Military Compensation Claims

Whether you are a current or a former member of the Australian Defence Force ("ADF"), you have an entitlement to claim compensation if you have sustained an injury or disease as a result of your service. Claims are administered by the Military Rehabilitation and Compensation Commission ("MRCC") in conjunction with the Department of Veteran Affairs ("DVA").

Claims for compensation for injury sustained whilst a member of the ADF are conducted under the Military Compensation and Rehabilitation Act, 2004 (Cth) ("MRCA"). It is what is known as a ‘long tail’ compensation scheme, which essentially means that an individual who has an accepted claim under the scheme, will be entitled to benefits until they turn 65 (although some exceptions apply).

What benefits are available under a military compensation claim?

Significant and comprehensive benefits are available under a military compensation claim for ADF members who sustain an injury or are suffering from disease.

Available benefits include:

  • payment for medical treatment and rehabilitation programs;
  • income replacement during periods of incapacity to work;
  • permanent impairment compensation (provided as ongoing periodic payments or as a lump sum); and
  • compensation following the death of a member or former member.

Can I claim common law damages from the Australian Defence Forces?

You can claim common law damages from the ADF, however, a claim for common law damages depends upon who you are suing. You can only make a claim for common law damages against the ADF for non-economic loss suffered as a result of the injury or disease you are experiencing.

In circumstances where you can prove that a third party (eg not the ADF) is responsible for your condition, then you can make a claim for common law damages for both economic and non-economic loss.

You should be aware that a claim for common law damages differs from the MRCA ‘no fault’ compensation scheme, in that common law damages will only be awarded where it can be proved that your injury or disease was caused by the fault of the ADF or a third party.

You must elect to make claim for common law damages before you receive any permanent impairment compensation under the MRCA. Once you receive such compensation under the MRCA, you lose any rights to make a common law damages claim for the specific disease or injury.

Are there time limits for claiming military compensation?

The MRCA does not place a time limit on the lodgement of a claim for military compensation.

However, it is to your advantage to start a claim as soon as possible after you become aware of the injury or disease, as early lodgement of your claim facilitates the process of determination while supporting information is readily available. In some cases, such as where you are entitled to permanent impairment compensation, starting a claim early can maximise the amount of compensation payable.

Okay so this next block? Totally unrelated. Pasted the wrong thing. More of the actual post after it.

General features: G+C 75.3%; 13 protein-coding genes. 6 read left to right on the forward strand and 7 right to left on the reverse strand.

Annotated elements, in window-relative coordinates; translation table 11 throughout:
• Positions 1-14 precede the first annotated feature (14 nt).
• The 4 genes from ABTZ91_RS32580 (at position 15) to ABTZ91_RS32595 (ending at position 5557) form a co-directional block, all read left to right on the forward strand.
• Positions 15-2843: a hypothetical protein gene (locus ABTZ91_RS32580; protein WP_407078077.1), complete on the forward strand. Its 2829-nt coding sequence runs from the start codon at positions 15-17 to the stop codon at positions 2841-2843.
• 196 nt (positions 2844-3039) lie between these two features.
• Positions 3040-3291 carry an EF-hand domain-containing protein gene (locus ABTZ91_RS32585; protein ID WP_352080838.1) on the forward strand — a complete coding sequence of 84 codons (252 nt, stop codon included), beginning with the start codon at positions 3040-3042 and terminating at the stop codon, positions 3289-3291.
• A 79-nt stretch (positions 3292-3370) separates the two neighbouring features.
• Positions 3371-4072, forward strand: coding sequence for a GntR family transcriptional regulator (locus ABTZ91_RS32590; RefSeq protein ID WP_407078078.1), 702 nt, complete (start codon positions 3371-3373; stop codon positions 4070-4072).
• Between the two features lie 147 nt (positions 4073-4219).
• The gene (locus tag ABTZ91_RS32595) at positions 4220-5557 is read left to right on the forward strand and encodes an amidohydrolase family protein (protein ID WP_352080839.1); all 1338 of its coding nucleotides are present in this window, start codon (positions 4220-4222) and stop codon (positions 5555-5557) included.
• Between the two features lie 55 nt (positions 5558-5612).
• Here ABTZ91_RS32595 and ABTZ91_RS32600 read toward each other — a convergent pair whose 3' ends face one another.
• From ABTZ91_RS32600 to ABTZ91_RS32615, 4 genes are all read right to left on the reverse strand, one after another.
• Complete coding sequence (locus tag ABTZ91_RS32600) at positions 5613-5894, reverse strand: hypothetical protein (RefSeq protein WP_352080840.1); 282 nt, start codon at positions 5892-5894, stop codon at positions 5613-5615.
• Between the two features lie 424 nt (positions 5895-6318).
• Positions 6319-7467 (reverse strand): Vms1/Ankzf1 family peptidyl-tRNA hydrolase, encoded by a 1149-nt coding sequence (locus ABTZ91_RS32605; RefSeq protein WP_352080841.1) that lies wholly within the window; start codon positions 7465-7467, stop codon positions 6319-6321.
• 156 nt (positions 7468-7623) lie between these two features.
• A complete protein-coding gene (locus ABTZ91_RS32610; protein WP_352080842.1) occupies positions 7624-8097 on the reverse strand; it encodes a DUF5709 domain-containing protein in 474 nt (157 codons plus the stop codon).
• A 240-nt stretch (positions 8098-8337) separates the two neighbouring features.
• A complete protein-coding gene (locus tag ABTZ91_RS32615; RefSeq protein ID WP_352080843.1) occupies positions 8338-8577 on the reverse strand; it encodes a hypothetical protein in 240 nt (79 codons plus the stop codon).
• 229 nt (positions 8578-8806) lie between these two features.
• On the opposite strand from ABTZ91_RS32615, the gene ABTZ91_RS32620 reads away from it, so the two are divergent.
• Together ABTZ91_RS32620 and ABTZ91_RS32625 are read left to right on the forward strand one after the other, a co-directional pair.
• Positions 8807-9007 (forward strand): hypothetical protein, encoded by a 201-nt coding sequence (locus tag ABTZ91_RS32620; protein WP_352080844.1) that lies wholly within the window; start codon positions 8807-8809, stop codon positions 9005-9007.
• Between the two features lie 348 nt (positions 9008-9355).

How can IM Lawyers help?

If you have sustained an injury or suffered from a disease which you consider has arisen from your military service (past or present), you should consider seeking legal advice about what you should do, and how to go about making a claim.

At IM Lawyers we understand that many veterans may have the assistance of delegates (for example through the Returned Services League) who may provide them assistance.  We are experienced in working alongside these delegates to ensure you are maximising your benefits (and minimising your legal costs where possible).

If you have already submitted a claim but it has been rejected or you have been receiving compensation and it has now ceased, you should consult a solicitor who knows their way around the military compensation scheme to assist with any appeal of those decisions.

At IM Lawyers we have the necessary expertise and experience to help you with any issues related to your military compensation claim.

Call now to arrange an initial free consultation

1800 001 339

It costs you nothing to find out where you stand.

In compensation law matters we operate under a no win, no fee model, as plaintiff solicitors and barristers have done so for decades.

This means that if we accept you as a client:

  • We will not charge you upfront fees;
  • If you lose your case, you will not pay our fees.
  • If you win your case, you will be required to pay our fees which will, ordinarily, be taken out of any compensation benefits you receive or will be claimed on top of the compensation from the insurer.